BGN's most successful graduate, Jimmy Kempski, riled up the Eagles fanbase today with an article forcefully arguing that the Birds miss DeSean, specifically for his explosion plays.
That makes a lot of sense. It's hard to think of a faster deep threat in the NFL today, or one with better hands. But I don't think there's enough evidence yet to make that conclusion.
Kempski makes it clear that he's not arguing that Philadelphia should have kept DeSean, or disputing their better record and culture. And his position is not really a surprise. Last April, before there were any post-DeSean games to evaluate, Kempski wrote that "Replacing DeSean Jackson's Explosive Play Will Be Nearly Impossible for the 2014 Eagles." In fact most of the statistics in today's article were also in last April's, including the chart of DeSean's long plays last year.
That chart includes an impressive number of touchdowns (17) and points (141) from Jackson's catches. Except that he didn't score those points. The statistic is a bit of a stretch, calculating all the points that resulted from any drive during which he caught a long pass, which is a great way of masking the fact that DeSean is essentially worthless in the red zone.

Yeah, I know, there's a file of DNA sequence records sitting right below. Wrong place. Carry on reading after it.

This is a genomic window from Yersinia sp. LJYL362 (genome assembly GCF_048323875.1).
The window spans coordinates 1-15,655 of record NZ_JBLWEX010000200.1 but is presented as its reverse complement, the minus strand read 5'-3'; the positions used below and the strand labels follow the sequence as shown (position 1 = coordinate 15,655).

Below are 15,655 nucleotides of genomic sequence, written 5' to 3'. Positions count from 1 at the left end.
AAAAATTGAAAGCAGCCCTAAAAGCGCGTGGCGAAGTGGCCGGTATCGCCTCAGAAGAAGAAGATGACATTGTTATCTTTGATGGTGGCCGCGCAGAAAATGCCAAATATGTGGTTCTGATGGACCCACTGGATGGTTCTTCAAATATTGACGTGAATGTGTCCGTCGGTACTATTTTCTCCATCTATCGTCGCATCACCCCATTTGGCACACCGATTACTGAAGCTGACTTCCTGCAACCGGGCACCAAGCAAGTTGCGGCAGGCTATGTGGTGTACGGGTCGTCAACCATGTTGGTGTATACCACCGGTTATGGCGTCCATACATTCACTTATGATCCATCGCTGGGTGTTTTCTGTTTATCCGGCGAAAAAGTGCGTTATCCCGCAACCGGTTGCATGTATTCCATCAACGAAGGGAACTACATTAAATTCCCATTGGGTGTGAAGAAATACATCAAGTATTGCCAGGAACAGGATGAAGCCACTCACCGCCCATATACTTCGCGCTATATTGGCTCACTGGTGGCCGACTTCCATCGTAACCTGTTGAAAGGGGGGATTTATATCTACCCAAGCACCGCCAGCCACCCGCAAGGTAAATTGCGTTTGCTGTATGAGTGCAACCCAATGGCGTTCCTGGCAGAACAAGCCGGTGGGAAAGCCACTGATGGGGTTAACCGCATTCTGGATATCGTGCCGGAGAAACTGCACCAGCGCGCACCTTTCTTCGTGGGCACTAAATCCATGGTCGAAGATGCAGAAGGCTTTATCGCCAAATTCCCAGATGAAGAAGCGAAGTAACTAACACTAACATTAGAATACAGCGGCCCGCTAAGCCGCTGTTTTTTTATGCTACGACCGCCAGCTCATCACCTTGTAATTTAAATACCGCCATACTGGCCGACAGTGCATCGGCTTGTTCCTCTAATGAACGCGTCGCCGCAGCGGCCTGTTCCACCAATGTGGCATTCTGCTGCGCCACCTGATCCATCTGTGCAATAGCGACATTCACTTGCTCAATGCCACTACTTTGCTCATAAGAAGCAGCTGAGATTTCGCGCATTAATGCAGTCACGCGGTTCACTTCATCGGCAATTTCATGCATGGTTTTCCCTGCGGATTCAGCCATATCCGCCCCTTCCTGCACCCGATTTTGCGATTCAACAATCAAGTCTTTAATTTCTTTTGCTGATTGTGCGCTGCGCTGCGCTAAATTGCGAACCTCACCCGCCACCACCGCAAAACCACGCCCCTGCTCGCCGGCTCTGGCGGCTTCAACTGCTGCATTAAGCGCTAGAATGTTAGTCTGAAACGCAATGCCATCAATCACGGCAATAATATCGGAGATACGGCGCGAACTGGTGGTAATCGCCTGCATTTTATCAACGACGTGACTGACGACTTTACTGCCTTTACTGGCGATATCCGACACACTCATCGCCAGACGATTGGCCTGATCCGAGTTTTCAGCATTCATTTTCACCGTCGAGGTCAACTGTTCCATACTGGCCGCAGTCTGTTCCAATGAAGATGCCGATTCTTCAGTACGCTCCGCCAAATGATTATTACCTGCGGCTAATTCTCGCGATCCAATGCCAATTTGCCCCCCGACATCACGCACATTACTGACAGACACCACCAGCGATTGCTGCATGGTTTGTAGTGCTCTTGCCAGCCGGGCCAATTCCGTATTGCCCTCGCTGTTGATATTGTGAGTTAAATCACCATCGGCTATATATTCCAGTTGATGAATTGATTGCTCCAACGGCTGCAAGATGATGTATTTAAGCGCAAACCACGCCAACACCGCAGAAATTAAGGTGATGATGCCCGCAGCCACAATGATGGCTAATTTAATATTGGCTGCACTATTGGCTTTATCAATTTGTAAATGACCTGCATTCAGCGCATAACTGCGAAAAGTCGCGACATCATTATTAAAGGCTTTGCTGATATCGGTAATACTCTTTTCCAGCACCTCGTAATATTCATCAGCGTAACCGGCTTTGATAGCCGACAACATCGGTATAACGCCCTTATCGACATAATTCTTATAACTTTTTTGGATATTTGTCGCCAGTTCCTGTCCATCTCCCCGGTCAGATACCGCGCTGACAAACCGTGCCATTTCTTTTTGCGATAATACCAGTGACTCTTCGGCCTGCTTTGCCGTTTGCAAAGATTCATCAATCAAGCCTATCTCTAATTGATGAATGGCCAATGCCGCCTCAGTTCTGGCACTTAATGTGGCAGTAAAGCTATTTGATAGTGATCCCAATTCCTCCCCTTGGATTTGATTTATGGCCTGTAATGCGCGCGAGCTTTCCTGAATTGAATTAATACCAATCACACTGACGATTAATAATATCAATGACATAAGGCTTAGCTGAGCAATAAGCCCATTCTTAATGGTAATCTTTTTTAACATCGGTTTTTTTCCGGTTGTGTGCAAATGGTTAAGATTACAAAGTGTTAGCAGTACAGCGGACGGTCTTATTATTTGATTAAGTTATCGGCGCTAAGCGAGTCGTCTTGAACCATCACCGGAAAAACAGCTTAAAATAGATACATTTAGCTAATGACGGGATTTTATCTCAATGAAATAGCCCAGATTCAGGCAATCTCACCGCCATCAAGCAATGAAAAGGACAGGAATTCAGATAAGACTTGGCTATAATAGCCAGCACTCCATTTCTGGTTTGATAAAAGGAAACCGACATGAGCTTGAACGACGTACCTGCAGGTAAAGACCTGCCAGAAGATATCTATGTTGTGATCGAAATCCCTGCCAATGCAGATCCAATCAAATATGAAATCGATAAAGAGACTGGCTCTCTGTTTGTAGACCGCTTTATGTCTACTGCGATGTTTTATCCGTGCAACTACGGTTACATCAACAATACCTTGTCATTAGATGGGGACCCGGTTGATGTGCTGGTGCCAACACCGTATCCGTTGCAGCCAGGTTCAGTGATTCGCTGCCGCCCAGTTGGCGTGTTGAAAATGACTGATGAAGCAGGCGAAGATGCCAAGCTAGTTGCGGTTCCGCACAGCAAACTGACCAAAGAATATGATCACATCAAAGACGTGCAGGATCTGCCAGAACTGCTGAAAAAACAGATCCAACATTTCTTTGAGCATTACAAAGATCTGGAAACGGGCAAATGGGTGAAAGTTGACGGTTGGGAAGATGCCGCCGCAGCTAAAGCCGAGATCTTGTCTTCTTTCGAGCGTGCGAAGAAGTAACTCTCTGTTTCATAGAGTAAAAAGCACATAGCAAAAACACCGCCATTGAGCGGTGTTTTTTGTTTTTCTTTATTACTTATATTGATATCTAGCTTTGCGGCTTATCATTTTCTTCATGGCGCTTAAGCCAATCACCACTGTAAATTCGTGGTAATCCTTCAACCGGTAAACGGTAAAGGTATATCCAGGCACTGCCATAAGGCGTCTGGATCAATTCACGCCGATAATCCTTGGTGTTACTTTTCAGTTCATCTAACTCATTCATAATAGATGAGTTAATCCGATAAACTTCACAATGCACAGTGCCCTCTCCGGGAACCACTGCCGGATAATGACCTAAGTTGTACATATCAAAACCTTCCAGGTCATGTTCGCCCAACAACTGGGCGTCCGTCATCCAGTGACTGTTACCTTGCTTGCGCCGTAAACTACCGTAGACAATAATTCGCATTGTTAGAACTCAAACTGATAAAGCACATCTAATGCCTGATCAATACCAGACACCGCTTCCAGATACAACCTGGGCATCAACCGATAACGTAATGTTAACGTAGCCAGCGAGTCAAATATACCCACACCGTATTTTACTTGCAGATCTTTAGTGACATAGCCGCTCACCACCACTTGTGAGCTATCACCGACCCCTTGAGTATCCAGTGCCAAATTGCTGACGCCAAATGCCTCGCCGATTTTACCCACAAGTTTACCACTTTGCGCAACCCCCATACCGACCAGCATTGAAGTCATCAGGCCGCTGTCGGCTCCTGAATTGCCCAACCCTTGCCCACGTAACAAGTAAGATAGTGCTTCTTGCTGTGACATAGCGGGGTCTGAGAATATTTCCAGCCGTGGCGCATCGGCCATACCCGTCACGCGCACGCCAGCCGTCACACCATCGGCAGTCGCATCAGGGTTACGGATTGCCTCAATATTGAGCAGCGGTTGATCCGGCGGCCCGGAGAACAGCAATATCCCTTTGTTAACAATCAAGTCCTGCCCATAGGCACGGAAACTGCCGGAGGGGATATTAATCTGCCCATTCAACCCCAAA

In fact, Jackson had only 9 TDs on 82 receptions last year, while the much-maligned Riley Cooper had 8 TDs on only 47 receptions. Cooper also had more yards per reception (17.8) than Jackson (16.2). If anything, the Eagles miss Riley Cooper's big plays this year; he has been a huge disappointment. (More on that in a second.)
Let's take the simplest comparison -- DeSean versus his replacement, Jeremy Maclin. Djax has 7 completions of 20 yards or more this year, and 3 TDs. Maclin has 7 completions of 20 yards or more, and 4 TDs. Zach Ertz has 7 completions of 20 or more yards (best among NFL tight ends, and 4th among all NFL receivers), with 2 TDs. Jordan Matthews only has 2 catches of 20+, but he has 2 TDs. The problem does not seem to be a lack of long passes, or passing TDs.
Statistics can bend or shade reality, so let's take a step back and look at some realities of this situation.
- Deep passing requires good pass protection. The Eagles' offensive line has been missing 4 of its best 7 players for much of the year.
- DeSean got a lot of his production during the few games when Mike Vick was still quarterback last year, including 3 of his 8 40+ yard passes. Foles can throw long, but Mike Vick's great arm was a big part of DeSean's success during his years in Philadelphia.
- Kirk Cousins has a big arm (he threw some beautiful long passes against the Eagles) and a reckless streak, which is a great combination for DeSean's statistics, but caused Cousins to lose his starting position to Colt Friggin' McCoy.
- Nick Foles has been shaky at best this year. Some of it is the OL, but he has missed a lot of wide open receivers too. In particular, he is only 27/59 to Maclin, usually going deep, and according to Pro Football Focus Maclin has NO drops. If DeSean was still in Philadelphia, Foles would probably be missing him too.
- New receivers Jordan Matthews and Josh Huff are more of slot receivers, which may be shifting the Eagles' passing game to shorter passes. And/or Foles might have needed to dump the ball quickly to avoid getting sacked.